plug chop? you saying that was a brand new plug before the run?
yea, the thread got greasy when i pulled it out, im just talking electrode insulator cover
Ideally a plug will appear brand spanking new after a plug chop..
Insulator is white and smooth and clean (NOT grey, not microscopically pitted and no signs of tiny aluminum speckles which indicates transfer of metal from the piston or head to the plug.)
Electrodes edges are sharp under magnification (not rounded over which is a sign of melting)
And there are lot of other indicators.. But it's obvious that your plug is not getting hot enough to burn off all oil and fuel residue. If this happened, as you say, on a single run on a brand new plug, I'd suggest the mix is rich or the plug is too cold or, for some reason combustion temps are very low.
But i still have a hard time believing this plug chop was done properly.. it looks so bad that i'm thinking you allowed the engine to idle or the engine wasn't first allowed to reach normal operating temperature..
i thought that if you didi a plug shop w/ a new plug and it came out crystal white that it meant that the engine was running too lean. and that a nice cofee brown after about 10min was perfect.
I used the engine cut off switch and braked hard to a stop then immeadataely pulled the plug.
am i wrong in the coloration thinking?
Humm, i know joew is normally right but....
this plug shop looks right to me.
IF the insulator stays white after a plug chop, the engine probably has no oil or too much air.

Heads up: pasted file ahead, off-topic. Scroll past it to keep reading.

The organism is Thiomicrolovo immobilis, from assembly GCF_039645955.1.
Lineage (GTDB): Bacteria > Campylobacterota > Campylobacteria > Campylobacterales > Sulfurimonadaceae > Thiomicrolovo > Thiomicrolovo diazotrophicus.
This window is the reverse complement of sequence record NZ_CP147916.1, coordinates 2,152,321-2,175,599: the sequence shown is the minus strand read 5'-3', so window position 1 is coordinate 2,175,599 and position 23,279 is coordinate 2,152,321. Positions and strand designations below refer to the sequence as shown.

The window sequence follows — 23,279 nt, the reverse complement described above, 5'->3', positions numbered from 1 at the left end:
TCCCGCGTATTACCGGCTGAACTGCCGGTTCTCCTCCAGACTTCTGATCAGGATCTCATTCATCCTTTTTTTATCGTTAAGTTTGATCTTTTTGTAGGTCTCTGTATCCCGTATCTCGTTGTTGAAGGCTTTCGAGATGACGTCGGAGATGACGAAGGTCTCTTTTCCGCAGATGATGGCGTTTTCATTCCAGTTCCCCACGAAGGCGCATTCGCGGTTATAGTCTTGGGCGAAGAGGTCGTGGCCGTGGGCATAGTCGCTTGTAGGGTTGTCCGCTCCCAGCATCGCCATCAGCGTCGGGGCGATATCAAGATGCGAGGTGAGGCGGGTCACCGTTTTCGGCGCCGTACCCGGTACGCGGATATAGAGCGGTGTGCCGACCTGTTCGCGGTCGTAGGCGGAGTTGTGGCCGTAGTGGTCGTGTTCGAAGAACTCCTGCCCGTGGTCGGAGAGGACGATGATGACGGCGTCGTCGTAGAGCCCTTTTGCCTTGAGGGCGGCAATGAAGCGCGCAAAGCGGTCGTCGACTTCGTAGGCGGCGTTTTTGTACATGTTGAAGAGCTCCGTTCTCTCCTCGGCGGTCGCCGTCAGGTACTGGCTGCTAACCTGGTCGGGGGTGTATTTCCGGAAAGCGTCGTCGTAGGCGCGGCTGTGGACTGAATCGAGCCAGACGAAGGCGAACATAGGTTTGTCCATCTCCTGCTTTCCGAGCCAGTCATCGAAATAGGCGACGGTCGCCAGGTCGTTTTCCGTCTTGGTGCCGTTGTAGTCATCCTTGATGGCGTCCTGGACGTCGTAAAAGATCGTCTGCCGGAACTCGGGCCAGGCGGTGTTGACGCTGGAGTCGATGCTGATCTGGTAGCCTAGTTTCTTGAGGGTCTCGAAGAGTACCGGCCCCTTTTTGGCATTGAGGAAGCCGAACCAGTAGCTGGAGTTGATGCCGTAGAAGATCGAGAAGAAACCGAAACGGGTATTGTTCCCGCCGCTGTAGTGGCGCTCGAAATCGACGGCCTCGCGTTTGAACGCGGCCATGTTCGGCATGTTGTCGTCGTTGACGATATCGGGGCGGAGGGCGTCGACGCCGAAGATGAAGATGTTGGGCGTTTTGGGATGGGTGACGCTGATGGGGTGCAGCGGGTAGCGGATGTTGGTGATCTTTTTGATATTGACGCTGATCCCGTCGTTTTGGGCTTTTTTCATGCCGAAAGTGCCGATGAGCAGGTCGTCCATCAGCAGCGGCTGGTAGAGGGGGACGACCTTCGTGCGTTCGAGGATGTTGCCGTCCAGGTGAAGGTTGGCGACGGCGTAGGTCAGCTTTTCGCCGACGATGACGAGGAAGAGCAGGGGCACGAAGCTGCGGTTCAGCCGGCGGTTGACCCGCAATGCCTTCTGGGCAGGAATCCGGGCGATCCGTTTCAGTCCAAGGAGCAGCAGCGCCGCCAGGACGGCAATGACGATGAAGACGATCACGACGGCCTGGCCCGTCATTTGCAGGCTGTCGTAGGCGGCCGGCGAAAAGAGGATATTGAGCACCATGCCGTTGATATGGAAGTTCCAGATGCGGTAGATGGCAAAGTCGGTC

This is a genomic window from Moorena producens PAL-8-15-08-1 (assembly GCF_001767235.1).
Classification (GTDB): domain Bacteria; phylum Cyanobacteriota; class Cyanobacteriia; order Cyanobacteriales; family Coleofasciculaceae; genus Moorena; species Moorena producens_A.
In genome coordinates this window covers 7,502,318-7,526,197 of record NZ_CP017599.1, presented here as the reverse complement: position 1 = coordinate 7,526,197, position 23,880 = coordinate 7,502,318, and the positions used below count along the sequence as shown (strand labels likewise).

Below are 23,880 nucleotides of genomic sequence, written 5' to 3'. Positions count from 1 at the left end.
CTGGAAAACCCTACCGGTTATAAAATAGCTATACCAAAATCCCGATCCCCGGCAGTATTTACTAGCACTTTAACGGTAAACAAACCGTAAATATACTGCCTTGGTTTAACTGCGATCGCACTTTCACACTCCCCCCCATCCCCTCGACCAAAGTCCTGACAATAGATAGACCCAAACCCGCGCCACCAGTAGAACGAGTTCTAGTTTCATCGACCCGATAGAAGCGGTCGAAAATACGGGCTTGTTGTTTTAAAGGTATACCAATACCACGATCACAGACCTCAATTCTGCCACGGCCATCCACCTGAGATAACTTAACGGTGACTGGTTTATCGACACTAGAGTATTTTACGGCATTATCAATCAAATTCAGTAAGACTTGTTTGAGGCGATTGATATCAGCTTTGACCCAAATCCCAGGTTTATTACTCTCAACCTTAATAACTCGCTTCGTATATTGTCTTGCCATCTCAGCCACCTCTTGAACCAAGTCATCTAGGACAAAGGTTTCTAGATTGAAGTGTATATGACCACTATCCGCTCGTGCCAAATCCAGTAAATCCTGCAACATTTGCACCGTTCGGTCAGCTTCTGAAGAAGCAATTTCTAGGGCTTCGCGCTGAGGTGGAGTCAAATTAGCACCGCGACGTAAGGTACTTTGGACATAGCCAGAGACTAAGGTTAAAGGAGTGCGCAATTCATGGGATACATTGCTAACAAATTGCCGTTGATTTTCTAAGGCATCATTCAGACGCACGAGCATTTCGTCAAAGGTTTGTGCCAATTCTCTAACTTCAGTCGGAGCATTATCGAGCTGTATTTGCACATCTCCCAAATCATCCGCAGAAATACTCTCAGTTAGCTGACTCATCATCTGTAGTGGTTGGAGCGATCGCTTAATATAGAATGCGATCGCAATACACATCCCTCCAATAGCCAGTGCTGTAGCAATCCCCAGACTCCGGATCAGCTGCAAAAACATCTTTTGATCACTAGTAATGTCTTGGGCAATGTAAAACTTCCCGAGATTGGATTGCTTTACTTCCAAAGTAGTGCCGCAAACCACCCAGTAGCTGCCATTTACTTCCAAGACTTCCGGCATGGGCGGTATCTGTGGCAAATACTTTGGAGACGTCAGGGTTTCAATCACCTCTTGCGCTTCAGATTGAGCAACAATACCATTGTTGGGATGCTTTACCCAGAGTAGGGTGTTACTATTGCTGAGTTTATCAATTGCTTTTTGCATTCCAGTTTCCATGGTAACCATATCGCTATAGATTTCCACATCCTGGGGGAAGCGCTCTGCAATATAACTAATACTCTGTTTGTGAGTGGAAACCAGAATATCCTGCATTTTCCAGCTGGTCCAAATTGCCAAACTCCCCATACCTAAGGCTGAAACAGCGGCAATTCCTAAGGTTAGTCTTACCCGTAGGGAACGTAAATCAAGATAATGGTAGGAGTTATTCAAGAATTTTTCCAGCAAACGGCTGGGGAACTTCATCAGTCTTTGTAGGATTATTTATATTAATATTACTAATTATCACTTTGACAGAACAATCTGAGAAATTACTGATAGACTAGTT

The light cofee brown color is great, almost perfect to me.
I'd like some other opinions to be sure, but my experience (the little i have) tells me it's great.
The insulator on an old plug get discolored. This is normal. But new plugs are used during plug chops to reveal only what's going on right now..
What I see in the photo on the brand new insulator is burned oil residue. This indicates the plug heat-range is too cool to keep itself clean. And i see what looks like soot around the plug's outer edge.
Unburned gasoline leaves soot. Soot is black, not brown or any other color. Soot will tend to collect first down inside at the bottom inbetween the insulator and the metal shell of the plug... deep in the coldest area of the plug. If you see soot down there the mix is rich to some degree.
The perfect fuel:air mixture cannot be directly read from the color of a plug.. the reason is only logical.. With a perfect mixture there is nothing left to color the plug. Fuel burns completely and leaves nothing behind. Ideally, for maximum power, the mixture is perfectly balanced.. No extra gasoline molecules and no extra oxygen.
Color would come from oil.. and the correct plug heat-range would have burned all that oil away.
A TOO-lean mixture first reveals itself by various sorts of physical damage to the plug. Insulator surface is a burned-grey and pitted.. electrodes show signs of melting at the edges.. However things like the correct ignition timing advance and plug heat range must be settled before the fuel mixture can be accurately read off the plug..
From my vantage point, your plug is lightyears away from showing signs of being dangerously overheated by a lean condition. If you want to develop maximum power you gotta get a little closer to the racer's edge..
Here's a pretty good PAGE on selecting and reading plugs.. most of the plug reading stuff starts about halfway down.
On a touring bike that plug looks ok to me too.. So what if the mix is a little rich or if the plug is too cold? The thing will run fine and it'll run forever without any chance of overheating under normal riding conditions..
but if you're talking about high performance, where people spend money deliberately modifing the bike and care about developing max power and take the time to fine tune for performance, the results of that plug-chop leave tons of room for improvement, imo.
I'd take that plug chop after 25 miles, but 2 miles? It's gonna build up a lot of crust the next 500 miles.LOL!
But like Joe says, you aren't running lean and you won't burn a piston UNLESS you don't get enough oil-injected.
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